Microorganisms are present on all inanimate surfaces creating ubiquitous sources of possible contamination in the laboratory. Experimental success relies on the ability of a scientist to sterilize work surfaces and equipment as well as prevent contact of sterile instruments and solutions with non-sterile surfaces. Here we present the steps for several plating methods routinely used in the laboratory to isolate, propagate, or enumerate microorganisms such as bacteria and phage. All five methods incorporate aseptic technique, or procedures that maintain the sterility of experimental materials. Procedures described include (1) streak-plating bacterial cultures to isolate single colonies, (2) pour-plating and (3) spread-plating to enumerate viable bacterial colonies, (4) soft agar overlays to isolate phage and enumerate plaques, and (5) replica-plating to transfer cells from one plate to another in an identical spatial pattern. These procedures can be performed at the laboratory bench, provided they involve non-pathogenic strains of microorganisms (Biosafety Level 1, BSL-1). If working with BSL-2 organisms, then these manipulations must take place in a biosafety cabinet. Consult the most current edition of the Biosafety in Microbiological and Biomedical Laboratories (BMBL) as well as Material Safety Data Sheets (MSDS) for Infectious Substances to determine the biohazard classification as well as the safety precautions and containment facilities required for the microorganism in question. Bacterial strains and phage stocks can be obtained from research investigators, companies, and collections maintained by particular organizations such as the American Type Culture Collection (ATCC). It is recommended that non-pathogenic strains be used when learning the various plating methods. By following the procedures described in this protocol, students should be able to: ● Perform plating procedures without contaminating media. ● Isolate single bacterial colonies by the streak-plating method. ● Use pour-plating and spread-plating methods to determine the concentration of bacteria. ● Perform soft agar overlays when working with phage. ● Transfer bacterial cells from one plate to another using the replica-plating procedure. ● Given an experimental task, select the appropriate plating method.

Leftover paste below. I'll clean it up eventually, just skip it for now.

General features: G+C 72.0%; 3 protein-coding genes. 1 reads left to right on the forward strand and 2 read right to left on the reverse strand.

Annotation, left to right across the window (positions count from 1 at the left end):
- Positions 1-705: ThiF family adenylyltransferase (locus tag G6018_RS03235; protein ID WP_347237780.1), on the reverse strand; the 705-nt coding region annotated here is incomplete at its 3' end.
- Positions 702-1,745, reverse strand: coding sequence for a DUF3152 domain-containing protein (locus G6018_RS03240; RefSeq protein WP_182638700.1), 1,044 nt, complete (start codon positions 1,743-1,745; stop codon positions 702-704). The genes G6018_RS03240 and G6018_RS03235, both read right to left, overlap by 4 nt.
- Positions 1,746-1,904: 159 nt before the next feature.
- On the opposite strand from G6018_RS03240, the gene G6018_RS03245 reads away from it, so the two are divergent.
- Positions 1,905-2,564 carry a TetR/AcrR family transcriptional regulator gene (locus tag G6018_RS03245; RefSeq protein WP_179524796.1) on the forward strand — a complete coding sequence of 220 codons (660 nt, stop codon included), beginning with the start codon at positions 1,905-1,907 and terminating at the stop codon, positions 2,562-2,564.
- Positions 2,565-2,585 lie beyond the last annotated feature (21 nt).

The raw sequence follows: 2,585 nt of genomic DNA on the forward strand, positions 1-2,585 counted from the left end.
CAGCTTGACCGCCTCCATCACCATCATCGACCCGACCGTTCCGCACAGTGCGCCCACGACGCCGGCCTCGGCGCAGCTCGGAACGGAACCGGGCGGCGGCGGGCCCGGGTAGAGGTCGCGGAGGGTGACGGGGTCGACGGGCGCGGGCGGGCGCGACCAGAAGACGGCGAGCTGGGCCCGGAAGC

Basic Protocols, Issue 63, Streak plates, pour plates, soft agar overlays, spread plates, replica plates, bacteria, colonies, phage, plaques, dilutions
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Transgenic Rodent Assay for Quantifying Male Germ Cell Mutant Frequency
Authors: Jason M. O'Brien, Marc A. Beal, John D. Gingerich, Lynda Soper, George R. Douglas, Carole L. Yauk, Francesco Marchetti.
Institutions: Environmental Health Centre.
De novo mutations arise mostly in the male germline and may contribute to adverse health outcomes in subsequent generations. Traditional methods for assessing the induction of germ cell mutations require the use of large numbers of animals, making them impractical. As such, germ cell mutagenicity is rarely assessed during chemical testing and risk assessment. Herein, we describe an in vivo male germ cell mutation assay using a transgenic rodent model that is based on a recently approved Organisation for Economic Co-operation and Development (OECD) test guideline. This method uses an in vitro positive selection assay to measure in vivo mutations induced in a transgenic λgt10 vector bearing a reporter gene directly in the germ cells of exposed males. We further describe how the detection of mutations in the transgene recovered from germ cells can be used to characterize the stage-specific sensitivity of the various spermatogenic cell types to mutagen exposure by controlling three experimental parameters: the duration of exposure (administration time), the time between exposure and sample collection (sampling time), and the cell population collected for analysis. Because a large number of germ cells can be assayed from a single male, this method has superior sensitivity compared with traditional methods, requires fewer animals and therefore much less time and resources.
Genetics, Issue 90, sperm, spermatogonia, male germ cells, spermatogenesis, de novo mutation, OECD TG 488, transgenic rodent mutation assay, N-ethyl-N-nitrosourea, genetic toxicology
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Mutagenesis and Functional Selection Protocols for Directed Evolution of Proteins in E. coli
Authors: Chris Troll, David Alexander, Jennifer Allen, Jacob Marquette, Manel Camps.
Institutions: University of California Santa Cruz - UCSC.